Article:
If you are looking for specific details regarding Vamani, for example health benefits, side effects, diet and recipes, extract dosage, pregnancy safety, chemical composition, have a look at these references.

Biology book cover
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This sections includes definitions from the five kingdoms of living things: Animals, Plants, Fungi, Protists and Monera. It will include both the official binomial nomenclature (scientific names usually in Latin) as well as regional spellings and variants.

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Languages of India and abroad

Sanskrit dictionary

Source: DDSA: The practical Sanskrit-English dictionary

Vāmanī (वामनी).—

1) A female dwarf.

2) A mare.

3) A kind of woman.

4) A disease of the vagina.

--- OR ---

Vāmanī (वामनी).—a. bringing wealth; Ch. Up.

Vāmanī is a Sanskrit compound consisting of the terms vāma and (नी).

Source: Cologne Digital Sanskrit Dictionaries: Monier-Williams Sanskrit-English Dictionary

1) Vamanī (वमनी):—[from vamana > vam] f. a leech, [cf. Lexicographers, esp. such as amarasiṃha, halāyudha, hemacandra, etc.]

2) [v.s. ...] the cotton shrub, [cf. Lexicographers, esp. such as amarasiṃha, halāyudha, hemacandra, etc.]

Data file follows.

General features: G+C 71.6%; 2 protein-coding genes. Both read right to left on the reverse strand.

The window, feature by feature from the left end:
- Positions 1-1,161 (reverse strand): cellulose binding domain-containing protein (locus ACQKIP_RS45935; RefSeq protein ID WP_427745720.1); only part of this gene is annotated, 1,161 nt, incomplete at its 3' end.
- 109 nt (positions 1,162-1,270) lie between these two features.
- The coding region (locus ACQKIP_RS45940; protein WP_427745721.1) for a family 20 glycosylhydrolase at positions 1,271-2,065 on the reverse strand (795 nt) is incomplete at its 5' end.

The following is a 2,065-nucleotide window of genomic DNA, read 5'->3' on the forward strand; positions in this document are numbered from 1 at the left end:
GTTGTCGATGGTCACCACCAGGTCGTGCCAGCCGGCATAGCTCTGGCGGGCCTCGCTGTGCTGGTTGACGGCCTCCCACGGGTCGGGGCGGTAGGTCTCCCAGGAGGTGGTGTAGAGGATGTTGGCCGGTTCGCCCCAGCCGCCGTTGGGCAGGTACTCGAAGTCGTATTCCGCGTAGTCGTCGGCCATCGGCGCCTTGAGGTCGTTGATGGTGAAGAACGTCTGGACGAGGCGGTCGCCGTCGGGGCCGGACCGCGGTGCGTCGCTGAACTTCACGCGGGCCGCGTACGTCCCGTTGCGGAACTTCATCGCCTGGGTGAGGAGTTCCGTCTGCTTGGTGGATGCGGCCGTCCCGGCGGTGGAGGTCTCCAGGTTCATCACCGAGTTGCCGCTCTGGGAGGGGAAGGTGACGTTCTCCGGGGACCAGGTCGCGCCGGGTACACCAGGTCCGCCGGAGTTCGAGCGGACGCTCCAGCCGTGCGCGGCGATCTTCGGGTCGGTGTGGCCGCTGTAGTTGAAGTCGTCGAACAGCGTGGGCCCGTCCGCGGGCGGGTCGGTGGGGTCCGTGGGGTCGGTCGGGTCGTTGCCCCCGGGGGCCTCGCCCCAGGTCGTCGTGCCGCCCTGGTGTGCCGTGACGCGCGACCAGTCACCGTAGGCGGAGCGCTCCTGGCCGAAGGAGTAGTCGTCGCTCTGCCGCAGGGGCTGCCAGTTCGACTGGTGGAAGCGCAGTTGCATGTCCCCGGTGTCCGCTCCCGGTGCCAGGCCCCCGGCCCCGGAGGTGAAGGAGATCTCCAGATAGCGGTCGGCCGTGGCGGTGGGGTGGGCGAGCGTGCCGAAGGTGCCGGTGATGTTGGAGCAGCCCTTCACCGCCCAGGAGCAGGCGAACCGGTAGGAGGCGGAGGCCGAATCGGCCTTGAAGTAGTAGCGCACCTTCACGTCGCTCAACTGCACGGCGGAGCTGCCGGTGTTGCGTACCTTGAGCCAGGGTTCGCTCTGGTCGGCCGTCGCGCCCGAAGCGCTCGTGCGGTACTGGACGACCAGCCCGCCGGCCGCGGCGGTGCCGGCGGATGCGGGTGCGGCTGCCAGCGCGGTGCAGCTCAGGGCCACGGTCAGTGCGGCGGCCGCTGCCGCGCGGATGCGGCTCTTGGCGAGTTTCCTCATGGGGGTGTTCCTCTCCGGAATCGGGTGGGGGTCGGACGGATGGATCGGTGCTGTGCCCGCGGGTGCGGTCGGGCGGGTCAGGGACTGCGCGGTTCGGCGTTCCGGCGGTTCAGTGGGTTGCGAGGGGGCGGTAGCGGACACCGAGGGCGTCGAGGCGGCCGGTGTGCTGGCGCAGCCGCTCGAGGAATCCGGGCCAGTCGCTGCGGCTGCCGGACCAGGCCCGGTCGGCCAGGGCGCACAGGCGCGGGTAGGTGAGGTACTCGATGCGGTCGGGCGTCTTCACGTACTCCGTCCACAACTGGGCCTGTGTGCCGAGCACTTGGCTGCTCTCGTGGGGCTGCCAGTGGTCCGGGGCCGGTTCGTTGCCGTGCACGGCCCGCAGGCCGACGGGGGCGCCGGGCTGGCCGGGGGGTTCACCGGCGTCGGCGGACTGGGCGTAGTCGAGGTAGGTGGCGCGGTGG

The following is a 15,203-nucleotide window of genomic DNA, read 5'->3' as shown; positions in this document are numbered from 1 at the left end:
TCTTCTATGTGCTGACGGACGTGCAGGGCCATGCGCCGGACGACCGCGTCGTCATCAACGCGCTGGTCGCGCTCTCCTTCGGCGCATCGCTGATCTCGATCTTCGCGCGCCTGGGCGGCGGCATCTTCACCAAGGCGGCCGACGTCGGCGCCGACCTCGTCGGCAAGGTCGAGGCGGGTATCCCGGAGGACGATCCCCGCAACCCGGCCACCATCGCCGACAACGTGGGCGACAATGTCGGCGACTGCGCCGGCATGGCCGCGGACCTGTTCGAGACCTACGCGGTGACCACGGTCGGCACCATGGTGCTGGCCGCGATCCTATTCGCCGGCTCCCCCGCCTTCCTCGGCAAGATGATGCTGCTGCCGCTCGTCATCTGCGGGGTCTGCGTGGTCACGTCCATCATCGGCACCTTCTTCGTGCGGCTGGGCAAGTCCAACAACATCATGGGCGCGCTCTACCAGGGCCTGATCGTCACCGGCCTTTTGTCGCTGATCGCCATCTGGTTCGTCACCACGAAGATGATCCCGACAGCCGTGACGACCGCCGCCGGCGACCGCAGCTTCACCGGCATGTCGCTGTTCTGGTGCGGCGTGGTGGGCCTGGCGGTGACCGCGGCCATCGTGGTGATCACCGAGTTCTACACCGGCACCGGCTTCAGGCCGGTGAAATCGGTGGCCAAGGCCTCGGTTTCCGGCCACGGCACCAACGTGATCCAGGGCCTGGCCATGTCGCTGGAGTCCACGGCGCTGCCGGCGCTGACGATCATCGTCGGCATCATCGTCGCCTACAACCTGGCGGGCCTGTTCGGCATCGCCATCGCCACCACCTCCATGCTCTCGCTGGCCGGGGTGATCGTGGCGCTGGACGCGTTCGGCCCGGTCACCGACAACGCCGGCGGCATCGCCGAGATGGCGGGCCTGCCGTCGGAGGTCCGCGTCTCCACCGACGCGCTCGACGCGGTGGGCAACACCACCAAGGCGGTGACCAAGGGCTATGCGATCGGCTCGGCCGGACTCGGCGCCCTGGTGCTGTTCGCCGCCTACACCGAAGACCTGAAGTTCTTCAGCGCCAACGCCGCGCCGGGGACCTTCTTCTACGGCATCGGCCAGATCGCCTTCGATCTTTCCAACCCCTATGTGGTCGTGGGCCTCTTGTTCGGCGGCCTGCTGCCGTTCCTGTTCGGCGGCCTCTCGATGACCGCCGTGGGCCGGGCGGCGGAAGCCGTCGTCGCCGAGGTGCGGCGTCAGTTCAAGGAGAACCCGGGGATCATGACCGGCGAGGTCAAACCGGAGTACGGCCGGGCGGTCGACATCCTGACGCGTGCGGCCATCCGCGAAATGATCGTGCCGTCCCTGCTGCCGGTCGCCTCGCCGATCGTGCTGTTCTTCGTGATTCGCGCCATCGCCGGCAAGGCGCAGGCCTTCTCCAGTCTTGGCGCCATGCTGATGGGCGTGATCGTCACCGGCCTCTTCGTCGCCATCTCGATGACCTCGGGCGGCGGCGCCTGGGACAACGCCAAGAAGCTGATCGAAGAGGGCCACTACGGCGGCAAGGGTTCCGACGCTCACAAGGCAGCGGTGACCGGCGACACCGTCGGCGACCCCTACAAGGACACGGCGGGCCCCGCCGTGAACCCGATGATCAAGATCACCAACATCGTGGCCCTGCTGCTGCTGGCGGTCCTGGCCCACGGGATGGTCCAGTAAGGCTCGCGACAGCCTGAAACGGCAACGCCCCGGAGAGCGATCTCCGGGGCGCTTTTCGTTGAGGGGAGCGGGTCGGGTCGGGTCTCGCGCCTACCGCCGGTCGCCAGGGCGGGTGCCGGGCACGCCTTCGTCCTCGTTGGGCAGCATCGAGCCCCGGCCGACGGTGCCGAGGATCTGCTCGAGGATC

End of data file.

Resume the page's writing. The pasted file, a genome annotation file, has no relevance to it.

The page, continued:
3) [v.s. ...] Name of a Yoginī, [Hemādri’s Caturvarga-cintāmaṇi]

4) Vāmanī (वामनी):—[=vāma-nī] [from vāma] 1. vāma-nī mfn. (for 2. See p. 942, col. 1) bringing wealth, [Chāndogya-upaniṣad]

5) [from vāmana] a f. a female dwarf, [Horace H. Wilson]

6) [v.s. ...] Name of a Yoginī, [Hemādri’s Caturvarga-cintāmaṇi]

7) [v.s. ...] a [particular] disease of the vagina, [Horace H. Wilson] ([probably] [wrong reading] for vāminī, q.v. under 1. vāmin)

8) [v.s. ...] a sort of woman, [Horace H. Wilson]

9) [v.s. ...] a mare, [Monier-Williams’ Sanskrit-English Dictionary]

10) [from vāmana] 2. vāmanī (for 1. See p. 941, col. 2), in [compound] for vāmana.

[Sanskrit to German]

Vamani in German

context information

Sanskrit, also spelled संस्कृतम् (saṃskṛtam), is an ancient language of India commonly seen as the grandmother of the Indo-European language family (even English!). Closely allied with Prakrit and Pali, Sanskrit is more exhaustive in both grammar and terms and has the most extensive collection of literature in the world, greatly surpassing its sister-languages Greek and Latin.

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Kannada-English dictionary

Source: Alar: Kannada-English corpus

Vāmani (ವಾಮನಿ):—[noun] a kind of plant.

context information

Kannada is a Dravidian language (as opposed to the Indo-European language family) mainly spoken in the southwestern region of India.

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Tamil dictionary

Source: DDSA: University of Madras: Tamil Lexicon

Vamaṉi (வமனி) noun < vamanī. ((சங்கத்தகராதி) தமிழ்சொல்லகராதி [(sangathagarathi) thamizhsollagarathi])

1. Leech; அட்டை. [attai.]

2. Cotton plant; பருத்திச் செடி. [paruthis sedi.]

context information

Tamil is an ancient language of India from the Dravidian family spoken by roughly 250 million people mainly in southern India and Sri Lanka.